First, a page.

Girl explaining to peers where electricity comes from

How electricity gets to homes

Every day you switch on lights, charge your phones and use appliances all thanks to electricity. But have you ever wondered where electricity comes from and the journey it takes to power your home?
Energy consumption per person in NSW is the lowest in a decade at 164GJ.

How does electricity get to where we need it?

Electricity reaches homes (and other sites) by travelling along wires strung from power poles or towers, or run underground. This allows us to switch on lights, heat and cool homes and use appliances. It's important to remember that electricity is initially sent at very high voltages, decreasing as it gets closer to homes, making it safe to use.

The long journey from its source

Usually, electricity isn't generated close to homes and schools, so it needs to travel a long distance before it arrives at its location for use. Let's follow the journey to see how electricity gets from the source, to be ready for you when you flick on the switch.

  1. Raw materials are used to create steam
    Inside the power plant, coal, oil or gas is burned in a large boiler to create steam. If the plant is hydro-electric, water is used.
  2. Steam spins a turbine
    Steam is used to spin a big fan, known as a turbine. The turbine turns a big magnet inside a generator – like an electric motor working in reverse - to create an electrical current.
  3. A transformer converts the electricity
    Electricity is sent through a transformer to make it the right voltage, giving the electricity enough pressure to travel long distances.
  4. Electricity passes through transmission lines, substations and powerlines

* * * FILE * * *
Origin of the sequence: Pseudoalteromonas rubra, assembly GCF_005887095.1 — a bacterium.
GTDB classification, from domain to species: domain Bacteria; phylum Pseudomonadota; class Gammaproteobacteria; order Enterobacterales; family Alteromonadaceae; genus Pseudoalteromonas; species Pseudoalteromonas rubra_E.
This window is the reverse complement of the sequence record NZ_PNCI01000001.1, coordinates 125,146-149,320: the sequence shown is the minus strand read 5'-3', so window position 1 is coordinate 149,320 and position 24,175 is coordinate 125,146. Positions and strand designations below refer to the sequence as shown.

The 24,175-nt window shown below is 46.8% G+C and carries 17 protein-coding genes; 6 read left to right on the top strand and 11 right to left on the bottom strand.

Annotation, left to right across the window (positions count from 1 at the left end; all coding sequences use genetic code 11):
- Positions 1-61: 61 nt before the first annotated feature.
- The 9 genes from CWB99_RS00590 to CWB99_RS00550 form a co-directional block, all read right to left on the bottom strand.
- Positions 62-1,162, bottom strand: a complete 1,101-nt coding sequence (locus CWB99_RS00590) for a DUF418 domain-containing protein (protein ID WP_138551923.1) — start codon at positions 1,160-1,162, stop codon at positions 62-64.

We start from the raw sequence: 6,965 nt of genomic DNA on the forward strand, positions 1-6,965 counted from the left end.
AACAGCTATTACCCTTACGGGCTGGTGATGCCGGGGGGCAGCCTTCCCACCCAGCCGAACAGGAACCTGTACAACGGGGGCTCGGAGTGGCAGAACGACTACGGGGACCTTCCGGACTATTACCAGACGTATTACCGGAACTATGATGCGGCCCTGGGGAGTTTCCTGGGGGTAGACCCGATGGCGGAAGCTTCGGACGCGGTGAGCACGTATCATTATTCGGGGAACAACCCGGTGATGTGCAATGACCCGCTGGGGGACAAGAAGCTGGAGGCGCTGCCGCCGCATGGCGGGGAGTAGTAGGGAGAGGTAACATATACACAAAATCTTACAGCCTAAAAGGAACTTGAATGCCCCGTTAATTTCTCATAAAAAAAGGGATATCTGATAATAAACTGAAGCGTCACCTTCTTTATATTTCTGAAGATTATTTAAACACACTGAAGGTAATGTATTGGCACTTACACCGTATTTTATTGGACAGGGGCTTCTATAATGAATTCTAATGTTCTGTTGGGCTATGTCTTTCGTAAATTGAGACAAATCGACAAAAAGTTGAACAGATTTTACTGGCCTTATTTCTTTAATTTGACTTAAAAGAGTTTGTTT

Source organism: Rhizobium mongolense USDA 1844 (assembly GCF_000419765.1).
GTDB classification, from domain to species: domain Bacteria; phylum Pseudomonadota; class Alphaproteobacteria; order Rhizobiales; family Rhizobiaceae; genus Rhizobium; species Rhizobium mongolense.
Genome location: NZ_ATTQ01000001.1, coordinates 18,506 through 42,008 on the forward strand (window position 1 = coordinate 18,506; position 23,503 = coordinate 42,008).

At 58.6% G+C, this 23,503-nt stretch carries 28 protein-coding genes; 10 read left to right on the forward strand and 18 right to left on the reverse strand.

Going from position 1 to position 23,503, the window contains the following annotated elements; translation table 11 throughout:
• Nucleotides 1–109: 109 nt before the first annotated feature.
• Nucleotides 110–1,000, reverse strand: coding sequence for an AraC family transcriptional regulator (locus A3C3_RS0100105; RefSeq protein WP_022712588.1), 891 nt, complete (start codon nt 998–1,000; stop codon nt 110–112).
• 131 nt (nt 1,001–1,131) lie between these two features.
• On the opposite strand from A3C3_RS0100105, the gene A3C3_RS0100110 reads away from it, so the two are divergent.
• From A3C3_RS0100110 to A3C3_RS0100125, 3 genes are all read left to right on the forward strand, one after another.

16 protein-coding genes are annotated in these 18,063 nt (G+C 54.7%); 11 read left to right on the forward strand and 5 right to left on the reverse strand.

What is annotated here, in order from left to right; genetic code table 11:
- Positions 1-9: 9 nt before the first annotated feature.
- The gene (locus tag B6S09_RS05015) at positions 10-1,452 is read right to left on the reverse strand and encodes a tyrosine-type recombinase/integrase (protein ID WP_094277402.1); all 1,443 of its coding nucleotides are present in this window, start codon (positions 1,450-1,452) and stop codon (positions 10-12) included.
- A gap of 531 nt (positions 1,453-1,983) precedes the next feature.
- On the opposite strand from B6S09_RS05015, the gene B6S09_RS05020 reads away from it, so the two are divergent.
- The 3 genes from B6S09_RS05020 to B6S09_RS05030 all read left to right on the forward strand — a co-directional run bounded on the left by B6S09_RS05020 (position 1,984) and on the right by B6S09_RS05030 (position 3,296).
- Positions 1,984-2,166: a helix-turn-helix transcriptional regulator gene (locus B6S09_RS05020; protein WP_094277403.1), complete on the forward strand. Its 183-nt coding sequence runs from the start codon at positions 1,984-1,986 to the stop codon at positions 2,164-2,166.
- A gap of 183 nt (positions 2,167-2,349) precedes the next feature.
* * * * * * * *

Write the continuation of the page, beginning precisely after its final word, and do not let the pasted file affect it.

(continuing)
High-voltage transmission lines carry the electricity to your city or suburb. Electricity then passes through sub-stations, where the voltage is lowered to make it safe to use in homes. It also travels through power lines to reach houses, schools, hospitals and businesses.
  5. Electricity passes through your electricity meter into your home
    Once it reaches your house, it passes through an electricity meter that measures how much your family uses.
  6. Wires transports electricity around your home
    Electricity then travels through wires inside walls to outlets and switches all over your house, and voila, when you turn on the lights, electricity is lighting up the room!
Electricity switchboard with finger on a switch

Electricity switchboards

Electricity enters the home through a switchboard. Learn more about what is inside them to get familiar with yours.
Learn more

In an emergency call 000

your electricity distributor

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Check your electricity distributor's website or social media for updates on power outages.
Electricity distributors in Australia have resources including outage maps that can be accessed online. Many also give live updates via social media.
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Contact your electricity distributor to report fallen wires or damaged poles and powerlines.
If you notice an electrical hazard, report it to your electricity distributor immediately, either online or by phone.